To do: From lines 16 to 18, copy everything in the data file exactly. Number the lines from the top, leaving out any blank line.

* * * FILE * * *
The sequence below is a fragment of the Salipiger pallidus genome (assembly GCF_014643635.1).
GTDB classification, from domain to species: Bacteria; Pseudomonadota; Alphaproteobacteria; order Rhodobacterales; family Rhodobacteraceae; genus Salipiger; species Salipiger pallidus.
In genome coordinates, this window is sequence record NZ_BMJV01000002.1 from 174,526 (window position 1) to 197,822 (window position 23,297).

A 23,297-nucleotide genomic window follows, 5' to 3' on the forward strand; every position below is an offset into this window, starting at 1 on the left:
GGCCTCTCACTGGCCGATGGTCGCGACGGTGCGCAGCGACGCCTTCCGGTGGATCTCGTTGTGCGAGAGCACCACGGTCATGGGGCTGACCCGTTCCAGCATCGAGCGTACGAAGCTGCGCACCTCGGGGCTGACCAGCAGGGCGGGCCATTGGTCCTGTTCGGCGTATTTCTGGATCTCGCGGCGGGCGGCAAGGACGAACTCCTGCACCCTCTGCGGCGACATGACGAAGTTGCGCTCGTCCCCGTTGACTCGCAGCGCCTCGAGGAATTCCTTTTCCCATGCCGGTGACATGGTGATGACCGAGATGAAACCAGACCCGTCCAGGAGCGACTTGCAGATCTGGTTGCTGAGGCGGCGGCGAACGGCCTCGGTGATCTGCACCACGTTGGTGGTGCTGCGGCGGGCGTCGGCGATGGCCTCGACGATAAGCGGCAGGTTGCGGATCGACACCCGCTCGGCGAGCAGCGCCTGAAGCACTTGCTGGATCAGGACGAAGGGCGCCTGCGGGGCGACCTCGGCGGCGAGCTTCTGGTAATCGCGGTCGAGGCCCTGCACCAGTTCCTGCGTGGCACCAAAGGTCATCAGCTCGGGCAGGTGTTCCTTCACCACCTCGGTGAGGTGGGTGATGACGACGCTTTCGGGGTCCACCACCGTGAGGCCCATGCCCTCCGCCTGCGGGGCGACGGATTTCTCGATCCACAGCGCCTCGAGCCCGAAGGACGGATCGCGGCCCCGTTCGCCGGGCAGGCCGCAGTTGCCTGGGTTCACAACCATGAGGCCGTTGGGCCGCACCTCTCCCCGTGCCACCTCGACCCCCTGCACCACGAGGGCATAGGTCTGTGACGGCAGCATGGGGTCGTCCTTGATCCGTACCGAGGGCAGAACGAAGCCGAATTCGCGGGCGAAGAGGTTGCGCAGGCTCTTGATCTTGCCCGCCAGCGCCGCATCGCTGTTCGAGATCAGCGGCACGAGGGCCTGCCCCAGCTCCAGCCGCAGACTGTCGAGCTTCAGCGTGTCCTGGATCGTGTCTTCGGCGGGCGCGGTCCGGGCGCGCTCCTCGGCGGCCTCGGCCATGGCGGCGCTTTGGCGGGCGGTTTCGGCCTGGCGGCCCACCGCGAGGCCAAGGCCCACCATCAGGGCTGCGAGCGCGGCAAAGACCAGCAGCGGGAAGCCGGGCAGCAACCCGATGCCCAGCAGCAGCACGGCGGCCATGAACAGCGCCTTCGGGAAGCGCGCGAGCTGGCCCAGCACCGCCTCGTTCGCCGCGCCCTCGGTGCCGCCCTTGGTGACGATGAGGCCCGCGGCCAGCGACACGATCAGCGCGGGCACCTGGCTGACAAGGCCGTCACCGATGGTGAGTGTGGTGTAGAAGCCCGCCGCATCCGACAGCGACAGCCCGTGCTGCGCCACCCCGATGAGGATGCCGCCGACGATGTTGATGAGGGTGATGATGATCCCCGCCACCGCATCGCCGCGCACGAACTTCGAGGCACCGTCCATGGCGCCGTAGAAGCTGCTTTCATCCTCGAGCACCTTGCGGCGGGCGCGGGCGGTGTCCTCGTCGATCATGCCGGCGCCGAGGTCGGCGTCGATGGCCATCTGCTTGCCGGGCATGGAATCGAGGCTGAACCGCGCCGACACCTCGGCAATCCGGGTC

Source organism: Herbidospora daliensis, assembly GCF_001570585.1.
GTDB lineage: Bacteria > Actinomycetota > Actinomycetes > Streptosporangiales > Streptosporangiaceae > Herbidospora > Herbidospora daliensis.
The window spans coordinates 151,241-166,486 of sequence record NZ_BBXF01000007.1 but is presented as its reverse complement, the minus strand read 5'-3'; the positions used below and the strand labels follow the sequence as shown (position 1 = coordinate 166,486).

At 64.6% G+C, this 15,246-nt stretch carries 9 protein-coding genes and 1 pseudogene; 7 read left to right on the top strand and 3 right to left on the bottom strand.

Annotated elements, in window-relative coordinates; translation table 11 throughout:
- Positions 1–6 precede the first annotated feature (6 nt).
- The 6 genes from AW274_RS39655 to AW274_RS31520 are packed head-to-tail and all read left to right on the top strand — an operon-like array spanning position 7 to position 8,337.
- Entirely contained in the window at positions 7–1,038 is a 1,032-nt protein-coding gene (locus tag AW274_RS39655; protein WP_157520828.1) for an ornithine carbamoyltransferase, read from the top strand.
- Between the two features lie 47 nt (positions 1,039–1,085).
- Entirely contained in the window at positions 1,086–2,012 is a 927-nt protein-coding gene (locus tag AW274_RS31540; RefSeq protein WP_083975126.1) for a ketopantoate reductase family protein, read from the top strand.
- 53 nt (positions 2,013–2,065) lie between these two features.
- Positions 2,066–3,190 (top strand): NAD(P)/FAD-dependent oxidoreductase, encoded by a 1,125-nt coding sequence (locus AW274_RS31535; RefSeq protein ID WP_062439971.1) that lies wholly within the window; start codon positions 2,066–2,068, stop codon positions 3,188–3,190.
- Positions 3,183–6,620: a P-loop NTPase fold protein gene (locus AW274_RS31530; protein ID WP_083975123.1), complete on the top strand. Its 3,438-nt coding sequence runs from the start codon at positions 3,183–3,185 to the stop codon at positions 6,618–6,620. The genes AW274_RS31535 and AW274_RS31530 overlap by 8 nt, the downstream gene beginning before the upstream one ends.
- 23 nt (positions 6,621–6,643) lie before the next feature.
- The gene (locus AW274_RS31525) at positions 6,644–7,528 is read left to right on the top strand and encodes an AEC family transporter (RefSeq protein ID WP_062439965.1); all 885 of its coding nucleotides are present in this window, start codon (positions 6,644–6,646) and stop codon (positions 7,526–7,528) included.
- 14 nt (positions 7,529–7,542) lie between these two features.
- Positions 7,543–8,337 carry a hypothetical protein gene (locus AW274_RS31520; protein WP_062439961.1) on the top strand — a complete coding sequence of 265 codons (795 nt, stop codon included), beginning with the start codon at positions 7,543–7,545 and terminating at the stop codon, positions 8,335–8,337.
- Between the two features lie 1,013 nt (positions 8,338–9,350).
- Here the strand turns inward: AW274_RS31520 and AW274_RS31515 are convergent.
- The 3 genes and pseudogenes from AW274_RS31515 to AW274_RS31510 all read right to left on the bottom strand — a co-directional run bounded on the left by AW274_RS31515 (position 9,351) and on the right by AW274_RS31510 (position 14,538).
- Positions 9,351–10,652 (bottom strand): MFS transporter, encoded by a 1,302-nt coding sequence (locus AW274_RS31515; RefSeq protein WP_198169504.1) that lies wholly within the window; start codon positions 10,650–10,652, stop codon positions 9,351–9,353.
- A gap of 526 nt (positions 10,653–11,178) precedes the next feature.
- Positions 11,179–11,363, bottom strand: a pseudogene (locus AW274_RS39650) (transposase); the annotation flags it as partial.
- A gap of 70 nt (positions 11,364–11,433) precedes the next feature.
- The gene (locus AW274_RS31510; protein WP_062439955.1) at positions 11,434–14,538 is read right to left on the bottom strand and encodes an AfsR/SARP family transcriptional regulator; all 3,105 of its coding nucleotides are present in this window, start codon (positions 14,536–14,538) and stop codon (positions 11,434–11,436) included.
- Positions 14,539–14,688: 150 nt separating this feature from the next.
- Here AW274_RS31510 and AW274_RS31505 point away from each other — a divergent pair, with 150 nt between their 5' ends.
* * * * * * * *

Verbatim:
- 53 nt (positions 2,013–2,065) lie between these two features.
- Positions 2,066–3,190 (top strand): NAD(P)/FAD-dependent oxidoreductase, encoded by a 1,125-nt coding sequence (locus AW274_RS31535; RefSeq protein ID WP_062439971.1) that lies wholly within the window; start codon positions 2,066–2,068, stop codon positions 3,188–3,190.
- Positions 3,183–6,620: a P-loop NTPase fold protein gene (locus AW274_RS31530; protein ID WP_083975123.1), complete on the top strand. Its 3,438-nt coding sequence runs from the start codon at positions 3,183–3,185 to the stop codon at positions 6,618–6,620. The genes AW274_RS31535 and AW274_RS31530 overlap by 8 nt, the downstream gene beginning before the upstream one ends.